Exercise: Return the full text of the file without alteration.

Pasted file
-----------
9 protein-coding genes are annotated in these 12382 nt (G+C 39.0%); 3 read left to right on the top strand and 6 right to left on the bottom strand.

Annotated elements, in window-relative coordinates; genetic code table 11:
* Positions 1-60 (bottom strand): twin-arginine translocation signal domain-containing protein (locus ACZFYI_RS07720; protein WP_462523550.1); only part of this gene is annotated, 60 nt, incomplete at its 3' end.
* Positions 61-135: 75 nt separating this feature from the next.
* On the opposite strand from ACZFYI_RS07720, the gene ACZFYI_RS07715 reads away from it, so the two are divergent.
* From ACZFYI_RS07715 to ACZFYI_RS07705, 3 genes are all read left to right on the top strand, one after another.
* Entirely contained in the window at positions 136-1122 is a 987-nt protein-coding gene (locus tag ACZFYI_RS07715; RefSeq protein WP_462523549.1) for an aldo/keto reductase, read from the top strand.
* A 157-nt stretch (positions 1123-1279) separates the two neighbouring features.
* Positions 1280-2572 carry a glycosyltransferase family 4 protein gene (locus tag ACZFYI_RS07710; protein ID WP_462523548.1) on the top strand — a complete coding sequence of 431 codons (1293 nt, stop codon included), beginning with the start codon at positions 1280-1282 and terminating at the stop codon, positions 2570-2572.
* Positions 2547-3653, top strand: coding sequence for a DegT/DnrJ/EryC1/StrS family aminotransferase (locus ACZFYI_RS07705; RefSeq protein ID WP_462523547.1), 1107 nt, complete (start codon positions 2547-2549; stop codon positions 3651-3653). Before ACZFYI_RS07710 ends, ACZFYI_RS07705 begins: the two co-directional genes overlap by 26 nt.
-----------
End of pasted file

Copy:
9 protein-coding genes are annotated in these 12382 nt (G+C 39.0%); 3 read left to right on the top strand and 6 right to left on the bottom strand.

Annotated elements, in window-relative coordinates; genetic code table 11:
* Positions 1-60 (bottom strand): twin-arginine translocation signal domain-containing protein (locus ACZFYI_RS07720; protein WP_462523550.1); only part of this gene is annotated, 60 nt, incomplete at its 3' end.
* Positions 61-135: 75 nt separating this feature from the next.
* On the opposite strand from ACZFYI_RS07720, the gene ACZFYI_RS07715 reads away from it, so the two are divergent.
* From ACZFYI_RS07715 to ACZFYI_RS07705, 3 genes are all read left to right on the top strand, one after another.
* Entirely contained in the window at positions 136-1122 is a 987-nt protein-coding gene (locus tag ACZFYI_RS07715; RefSeq protein WP_462523549.1) for an aldo/keto reductase, read from the top strand.
* A 157-nt stretch (positions 1123-1279) separates the two neighbouring features.
* Positions 1280-2572 carry a glycosyltransferase family 4 protein gene (locus tag ACZFYI_RS07710; protein ID WP_462523548.1) on the top strand — a complete coding sequence of 431 codons (1293 nt, stop codon included), beginning with the start codon at positions 1280-1282 and terminating at the stop codon, positions 2570-2572.
* Positions 2547-3653, top strand: coding sequence for a DegT/DnrJ/EryC1/StrS family aminotransferase (locus ACZFYI_RS07705; RefSeq protein ID WP_462523547.1), 1107 nt, complete (start codon positions 2547-2549; stop codon positions 3651-3653). Before ACZFYI_RS07710 ends, ACZFYI_RS07705 begins: the two co-directional genes overlap by 26 nt.